Since the day Metro Manila was put on extended community quarantine (ECQ), social media has become the medicine for the isolation that was forced on us. Whatever human interaction we could recreate from within our four walls, we milked for all it was worth. If social media before sounded like the buzz of murmurs and conversations in a crowded supermarket, it’s now a cacophony of voices in a dark cave screaming for your undivided attention.

Pre-COVID19, my daily life was spending two hours at the gym and coming home to my online-based work, with the more-than-occasional bar hop or party night out with friends on weekends. As an ambivert (midway between an introvert and an extrovert), I had a good, steady balance between home and public spaces, between staying in and lakwatsa, elements I held in each hand so my mental health could remain good. To compensate for the interpersonal relations I could no longer maintain during the quarantine, however, I succumbed to the wave of social media dependence. I dove into the deep end, head-first…

…And found myself hurt by a stranger’s comments on my body and appearance. The comment was so passive, so throwaway, it should not have had the impact it did, but the way it affected me was undeniable. I had the highest hopes for good, clean, positive, and fun feedback on the activity I engaged in. I did not expect to be ridiculed, disrespected, and looked at with disdain. Nothing really prepares you for negativity on social media.

It made me question my self-worth. And to realize I was basing my personal value and self-perception on my social media presence did not feel right. So I had to step back and re-evaluate. I deactivated my accounts and stayed offline for seven days.

 

There’s a vitriol that inevitably runs through the internet consciousness that dominates our social media news feeds. It’s easy to think that dismissing these internet trolls is, well, easy, but I’ve watched many of the more thick-skinned people in my life buckle at the hate that’s directed their way. Social media negativity gets under our skin more than people think, and the situation I dealt with, though small, gave me insight that I feel many of us need to hear.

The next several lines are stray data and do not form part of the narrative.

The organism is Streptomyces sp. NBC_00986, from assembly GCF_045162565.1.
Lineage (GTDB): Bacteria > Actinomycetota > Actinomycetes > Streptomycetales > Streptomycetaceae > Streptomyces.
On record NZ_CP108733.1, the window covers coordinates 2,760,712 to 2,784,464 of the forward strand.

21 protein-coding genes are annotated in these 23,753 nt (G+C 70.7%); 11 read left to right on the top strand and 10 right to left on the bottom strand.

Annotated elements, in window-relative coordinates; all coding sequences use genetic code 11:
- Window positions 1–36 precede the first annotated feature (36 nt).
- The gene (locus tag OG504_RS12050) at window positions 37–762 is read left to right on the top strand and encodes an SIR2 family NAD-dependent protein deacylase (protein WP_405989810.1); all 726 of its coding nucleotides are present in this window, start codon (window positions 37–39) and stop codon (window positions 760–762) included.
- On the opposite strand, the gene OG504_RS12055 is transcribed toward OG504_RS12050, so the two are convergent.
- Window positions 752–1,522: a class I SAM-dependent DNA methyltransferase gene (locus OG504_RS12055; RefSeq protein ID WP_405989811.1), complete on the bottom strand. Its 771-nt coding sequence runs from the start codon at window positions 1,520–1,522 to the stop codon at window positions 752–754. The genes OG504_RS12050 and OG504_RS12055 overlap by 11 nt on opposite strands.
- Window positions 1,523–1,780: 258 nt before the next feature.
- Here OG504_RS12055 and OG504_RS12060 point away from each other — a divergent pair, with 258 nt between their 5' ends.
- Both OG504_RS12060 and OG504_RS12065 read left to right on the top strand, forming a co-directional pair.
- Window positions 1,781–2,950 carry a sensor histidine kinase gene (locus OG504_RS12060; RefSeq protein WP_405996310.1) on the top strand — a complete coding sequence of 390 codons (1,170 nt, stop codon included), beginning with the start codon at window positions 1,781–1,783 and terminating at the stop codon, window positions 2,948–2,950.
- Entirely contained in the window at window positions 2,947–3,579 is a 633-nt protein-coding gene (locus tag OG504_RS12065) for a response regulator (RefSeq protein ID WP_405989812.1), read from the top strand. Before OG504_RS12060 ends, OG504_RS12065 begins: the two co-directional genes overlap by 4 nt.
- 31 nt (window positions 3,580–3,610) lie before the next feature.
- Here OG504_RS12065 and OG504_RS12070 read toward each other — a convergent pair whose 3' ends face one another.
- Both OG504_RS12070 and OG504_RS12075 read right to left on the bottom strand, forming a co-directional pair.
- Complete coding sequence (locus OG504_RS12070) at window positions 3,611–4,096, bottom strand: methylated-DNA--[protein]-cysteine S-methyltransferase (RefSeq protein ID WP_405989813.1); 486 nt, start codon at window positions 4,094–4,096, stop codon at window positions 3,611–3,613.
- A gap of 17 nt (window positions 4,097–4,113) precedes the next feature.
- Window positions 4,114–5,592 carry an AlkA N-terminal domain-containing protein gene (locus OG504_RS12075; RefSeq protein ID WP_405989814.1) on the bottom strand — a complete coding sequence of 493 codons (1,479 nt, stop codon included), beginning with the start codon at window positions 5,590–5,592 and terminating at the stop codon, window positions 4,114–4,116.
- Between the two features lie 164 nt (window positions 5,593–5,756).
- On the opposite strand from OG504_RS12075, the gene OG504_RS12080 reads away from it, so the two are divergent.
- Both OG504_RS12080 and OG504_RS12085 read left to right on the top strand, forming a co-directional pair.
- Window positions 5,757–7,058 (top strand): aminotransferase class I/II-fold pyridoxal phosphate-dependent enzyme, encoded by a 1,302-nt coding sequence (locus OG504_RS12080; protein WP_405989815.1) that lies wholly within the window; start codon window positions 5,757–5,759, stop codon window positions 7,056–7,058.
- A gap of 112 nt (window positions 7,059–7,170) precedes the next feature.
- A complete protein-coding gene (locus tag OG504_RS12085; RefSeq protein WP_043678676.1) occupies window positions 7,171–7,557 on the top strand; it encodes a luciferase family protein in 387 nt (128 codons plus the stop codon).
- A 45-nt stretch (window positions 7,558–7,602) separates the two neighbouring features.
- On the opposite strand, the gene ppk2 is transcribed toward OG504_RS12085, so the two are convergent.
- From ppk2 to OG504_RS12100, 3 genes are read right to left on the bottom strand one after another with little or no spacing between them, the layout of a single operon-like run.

Everything we do on social media runs on a need for validation. In an article by The Conversation, it’s said that one in five college students have anxiety or depression attributed to excessive usage of social media. It not only gives ground for us to demand that we be accepted and celebrated, but also breeds contempt for others or yourself when we don’t get it. The minute we fall into that rabbit hole, it gets harder and harder to dig ourselves out.

There’s a line that needs to be drawn between who a person is on your phone screen, and who they are offline. The elements of digital advertising such as brand voice, persona, and target market all apply to social media usage, but when you’re not working towards becoming an influencer or a celebrity, it’s especially hard to distinguish between avatar versus person. In this new normal where we’re trapped at home for our health and safety, It’s important for us to remember that we are more faceted than our Instagram feeds, more layered than our Facebook posts, and more complex than our Twitter threads. Mental health and self-perception are just as much a part of your health as anything else.

In those seven days of self-imposed social media lockdown, I had time to reassess what it meant to love myself without the social media affirmation. I was able to make art, produce music, and write. Most importantly, it gave me time to look at who I am (an artist, aspiring musician, and outspoken writer), what I could be (accomplished in the creative fields I pursue), and what I wanted to be (a voice that amplifies those of the communities I serve), without the judgment, skepticism, and hate. I was able to detach myself and focus on what I can do and wanted to do. And in doing so I was able to return with clearer, more stable eyes.

No matter what our reason is for being active on social media, it pays to remind ourselves that we are more than the number of followers and likes we have. It pays to know that we have worth outside of the content we post. And it’s rewarding to realize that we have value that we don’t need to reinforce online just because we’re all stuck at home with not much opportunity to prove anything. We are people, we are worthy, and no amount of social media algorithms can put a number on that.

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